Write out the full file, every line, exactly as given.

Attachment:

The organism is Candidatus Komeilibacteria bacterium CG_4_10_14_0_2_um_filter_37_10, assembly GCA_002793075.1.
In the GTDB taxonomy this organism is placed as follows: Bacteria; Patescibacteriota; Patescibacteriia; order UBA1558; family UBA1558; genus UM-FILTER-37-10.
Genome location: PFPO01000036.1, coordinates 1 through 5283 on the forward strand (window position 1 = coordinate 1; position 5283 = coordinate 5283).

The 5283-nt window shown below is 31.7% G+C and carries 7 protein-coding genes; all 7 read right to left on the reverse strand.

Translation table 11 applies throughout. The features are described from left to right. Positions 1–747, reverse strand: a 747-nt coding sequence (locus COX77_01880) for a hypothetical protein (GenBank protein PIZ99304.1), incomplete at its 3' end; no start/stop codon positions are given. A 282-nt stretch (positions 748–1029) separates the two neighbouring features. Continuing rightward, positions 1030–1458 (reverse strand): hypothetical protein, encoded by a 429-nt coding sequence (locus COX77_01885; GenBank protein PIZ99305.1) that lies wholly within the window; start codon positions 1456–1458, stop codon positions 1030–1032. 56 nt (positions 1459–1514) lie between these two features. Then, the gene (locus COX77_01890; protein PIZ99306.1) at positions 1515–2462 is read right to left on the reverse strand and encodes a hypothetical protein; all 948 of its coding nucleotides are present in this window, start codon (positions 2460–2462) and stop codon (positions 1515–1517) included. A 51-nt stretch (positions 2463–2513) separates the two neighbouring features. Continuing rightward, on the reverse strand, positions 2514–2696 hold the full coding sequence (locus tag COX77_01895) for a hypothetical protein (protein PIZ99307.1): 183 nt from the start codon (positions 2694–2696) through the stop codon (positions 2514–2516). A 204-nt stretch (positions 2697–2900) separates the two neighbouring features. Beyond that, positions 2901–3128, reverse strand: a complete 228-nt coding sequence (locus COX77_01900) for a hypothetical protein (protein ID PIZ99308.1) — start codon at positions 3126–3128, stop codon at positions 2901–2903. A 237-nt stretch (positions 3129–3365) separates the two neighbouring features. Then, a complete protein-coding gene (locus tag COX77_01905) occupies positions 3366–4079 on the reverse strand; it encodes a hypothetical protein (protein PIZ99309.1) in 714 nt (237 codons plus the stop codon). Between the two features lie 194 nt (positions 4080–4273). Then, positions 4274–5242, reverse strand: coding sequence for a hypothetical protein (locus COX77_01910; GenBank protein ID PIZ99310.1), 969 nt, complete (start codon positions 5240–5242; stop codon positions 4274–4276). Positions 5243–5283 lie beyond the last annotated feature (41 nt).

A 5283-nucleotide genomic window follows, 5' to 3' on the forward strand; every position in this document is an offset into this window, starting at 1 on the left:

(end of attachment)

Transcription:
The organism is Candidatus Komeilibacteria bacterium CG_4_10_14_0_2_um_filter_37_10, assembly GCA_002793075.1.
In the GTDB taxonomy this organism is placed as follows: Bacteria; Patescibacteriota; Patescibacteriia; order UBA1558; family UBA1558; genus UM-FILTER-37-10.
Genome location: PFPO01000036.1, coordinates 1 through 5283 on the forward strand (window position 1 = coordinate 1; position 5283 = coordinate 5283).

The 5283-nt window shown below is 31.7% G+C and carries 7 protein-coding genes; all 7 read right to left on the reverse strand.

Translation table 11 applies throughout. The features are described from left to right. Positions 1–747, reverse strand: a 747-nt coding sequence (locus COX77_01880) for a hypothetical protein (GenBank protein PIZ99304.1), incomplete at its 3' end; no start/stop codon positions are given. A 282-nt stretch (positions 748–1029) separates the two neighbouring features. Continuing rightward, positions 1030–1458 (reverse strand): hypothetical protein, encoded by a 429-nt coding sequence (locus COX77_01885; GenBank protein PIZ99305.1) that lies wholly within the window; start codon positions 1456–1458, stop codon positions 1030–1032. 56 nt (positions 1459–1514) lie between these two features. Then, the gene (locus COX77_01890; protein PIZ99306.1) at positions 1515–2462 is read right to left on the reverse strand and encodes a hypothetical protein; all 948 of its coding nucleotides are present in this window, start codon (positions 2460–2462) and stop codon (positions 1515–1517) included. A 51-nt stretch (positions 2463–2513) separates the two neighbouring features. Continuing rightward, on the reverse strand, positions 2514–2696 hold the full coding sequence (locus tag COX77_01895) for a hypothetical protein (protein PIZ99307.1): 183 nt from the start codon (positions 2694–2696) through the stop codon (positions 2514–2516). A 204-nt stretch (positions 2697–2900) separates the two neighbouring features. Beyond that, positions 2901–3128, reverse strand: a complete 228-nt coding sequence (locus COX77_01900) for a hypothetical protein (protein ID PIZ99308.1) — start codon at positions 3126–3128, stop codon at positions 2901–2903. A 237-nt stretch (positions 3129–3365) separates the two neighbouring features. Then, a complete protein-coding gene (locus tag COX77_01905) occupies positions 3366–4079 on the reverse strand; it encodes a hypothetical protein (protein PIZ99309.1) in 714 nt (237 codons plus the stop codon). Between the two features lie 194 nt (positions 4080–4273). Then, positions 4274–5242, reverse strand: coding sequence for a hypothetical protein (locus COX77_01910; GenBank protein ID PIZ99310.1), 969 nt, complete (start codon positions 5240–5242; stop codon positions 4274–4276). Positions 5243–5283 lie beyond the last annotated feature (41 nt).

A 5283-nucleotide genomic window follows, 5' to 3' on the forward strand; every position in this document is an offset into this window, starting at 1 on the left: